Just before noon on Saturday, Nov. 7, multiple accredited news stations reported that former Vice President Joe Biden had won the vote in Pennsylvania, clinching him enough electoral college seats to secure the presidency. If nothing else, Biden’s victory signified the conclusion of a prolonged and tension-filled presidential race. At the college, Biden’s victory has been met with elation and relief, and distrust and apprehension, as the nation prepares to inaugurate a new president.
Projections indicate that over 160 million Americans voted, with many choosing to cast ballots through the mail to avoid crowds at the voting booths. By the night of Nov. 3, it was clear that several swing states including Pennsylvania, Nevada, Arizona, Georgia and North Carolina would decide the winner of the election, as mail-in ballots, sent in primarily by voters registered with the Democratic party, continued to trickle in. Though President Donald Trump refused to concede, falsely tweeting that he won the election “by a lot” and demanding that states stop counting votes, the tally continued to favor Biden.
As the counting process for mail-in ballots extended into a multi-day process, apprehension and anxiety over the final results mounted for community members. Students, faculty and staff shared brief remarks and reactions over the course of the election week leading up to and following Biden’s victory, highlighting their hope for the nation’s future and a need to continue progress.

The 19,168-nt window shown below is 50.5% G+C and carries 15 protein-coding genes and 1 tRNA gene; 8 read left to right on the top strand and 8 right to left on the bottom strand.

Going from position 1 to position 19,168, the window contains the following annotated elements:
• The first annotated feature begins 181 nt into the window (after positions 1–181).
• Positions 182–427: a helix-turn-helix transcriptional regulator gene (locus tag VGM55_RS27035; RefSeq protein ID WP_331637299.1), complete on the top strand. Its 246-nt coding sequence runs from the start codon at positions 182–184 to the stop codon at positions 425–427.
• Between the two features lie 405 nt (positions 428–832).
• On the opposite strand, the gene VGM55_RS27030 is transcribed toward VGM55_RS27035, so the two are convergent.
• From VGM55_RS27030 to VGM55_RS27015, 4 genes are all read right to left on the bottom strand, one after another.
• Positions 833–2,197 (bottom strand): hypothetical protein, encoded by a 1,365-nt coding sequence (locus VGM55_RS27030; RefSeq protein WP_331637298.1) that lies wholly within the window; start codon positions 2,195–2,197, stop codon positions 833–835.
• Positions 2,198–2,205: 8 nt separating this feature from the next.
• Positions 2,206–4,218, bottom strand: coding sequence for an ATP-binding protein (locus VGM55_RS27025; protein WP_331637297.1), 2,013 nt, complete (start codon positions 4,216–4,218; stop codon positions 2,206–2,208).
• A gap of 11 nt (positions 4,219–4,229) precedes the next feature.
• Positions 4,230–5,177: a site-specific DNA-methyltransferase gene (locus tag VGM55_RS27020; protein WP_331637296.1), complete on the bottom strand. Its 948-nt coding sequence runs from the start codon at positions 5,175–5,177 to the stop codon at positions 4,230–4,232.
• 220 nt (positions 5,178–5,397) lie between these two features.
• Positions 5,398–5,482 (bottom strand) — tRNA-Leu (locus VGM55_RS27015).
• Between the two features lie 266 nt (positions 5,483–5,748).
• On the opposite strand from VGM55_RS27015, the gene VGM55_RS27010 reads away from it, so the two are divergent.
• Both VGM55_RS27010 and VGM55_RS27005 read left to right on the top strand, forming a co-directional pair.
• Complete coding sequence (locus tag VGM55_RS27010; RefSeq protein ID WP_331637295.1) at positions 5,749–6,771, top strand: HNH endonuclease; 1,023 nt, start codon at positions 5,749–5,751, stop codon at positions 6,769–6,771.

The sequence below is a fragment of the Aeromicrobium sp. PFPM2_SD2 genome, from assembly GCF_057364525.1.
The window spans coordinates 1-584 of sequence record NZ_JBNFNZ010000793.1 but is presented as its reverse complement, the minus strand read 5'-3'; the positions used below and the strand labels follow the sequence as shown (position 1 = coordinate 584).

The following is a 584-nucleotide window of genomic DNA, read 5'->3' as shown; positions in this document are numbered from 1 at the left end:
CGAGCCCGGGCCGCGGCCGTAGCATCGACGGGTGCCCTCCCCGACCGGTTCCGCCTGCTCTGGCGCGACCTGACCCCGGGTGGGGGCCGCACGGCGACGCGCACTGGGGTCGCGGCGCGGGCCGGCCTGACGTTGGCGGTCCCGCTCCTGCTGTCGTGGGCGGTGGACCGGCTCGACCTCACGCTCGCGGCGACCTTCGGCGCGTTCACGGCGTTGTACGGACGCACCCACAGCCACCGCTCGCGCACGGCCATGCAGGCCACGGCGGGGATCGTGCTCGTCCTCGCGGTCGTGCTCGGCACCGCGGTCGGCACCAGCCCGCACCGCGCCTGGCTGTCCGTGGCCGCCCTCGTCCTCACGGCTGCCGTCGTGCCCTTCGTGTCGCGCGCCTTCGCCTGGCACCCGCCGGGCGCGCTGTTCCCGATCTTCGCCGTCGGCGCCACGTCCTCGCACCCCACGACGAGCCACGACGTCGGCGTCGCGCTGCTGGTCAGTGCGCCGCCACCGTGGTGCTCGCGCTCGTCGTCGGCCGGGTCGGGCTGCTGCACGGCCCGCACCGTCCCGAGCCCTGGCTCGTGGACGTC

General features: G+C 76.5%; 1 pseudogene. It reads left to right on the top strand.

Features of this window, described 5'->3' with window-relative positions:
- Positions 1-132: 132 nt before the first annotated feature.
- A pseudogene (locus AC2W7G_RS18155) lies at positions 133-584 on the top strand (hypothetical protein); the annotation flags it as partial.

Hope and Relief
For Sharon B., a Val employee who asked to keep her last name anonymous, Biden’s victory immediately sparked a sense of ease. “I have only three words to say: thank goodness, harmony,” she said. For many students, Sharon’s sentiments resonate well. Many reflected on the relief of an immediate threat being eliminated.
“The republic is no longer in imminent danger of losing democracy right now, which is really nice,” said Skyler Sung ’23.
Harry Brussel ’23, president of AC Democrats, noted that “when the far right gains power we never really see them lose power. So to see Donald Trump voted out of office is a huge deal.”
“I feel so relieved knowing that Trump isn’t president anymore. I feel much more optimistic that bigger changes can happen now,” said Jeanyna Garcia ’23.
Cathay Quinlam, another Val employee, reflected, “I think people are celebrating big time, with Harris and Biden. Now that Trump is out of the picture I think we’ll be a lot happier. I mean it’s already happier … everyone is celebrating.”
Rose Mrozcka ’21, lead organizer of Amherst College for Biden, said, “It felt like a great day and a day that I think for a lot of people, the first time in a long time that we just felt hopeful.”
Some expressed their gratitude to fellow Americans for voting Biden in and Trump out. “I really wanted to vote too, but I can’t, even though I’ve lived here for nine years,” said Sofia Hernandez-Perilla ’23. “Seeing the results was so nice. People voted for this, and so it makes me feel welcome.”
A Starting Point
For many, Biden’s and Harris’ victory presented a complex landmark.
“The part that I’m most excited about is the fact that there’s a Black woman as the first female vice president,” said Jaden White ’23. “That being said, I definitely want to acknowledge that Kamala Harris has been extremely problematic, in terms of transgender legislation and incarceration.”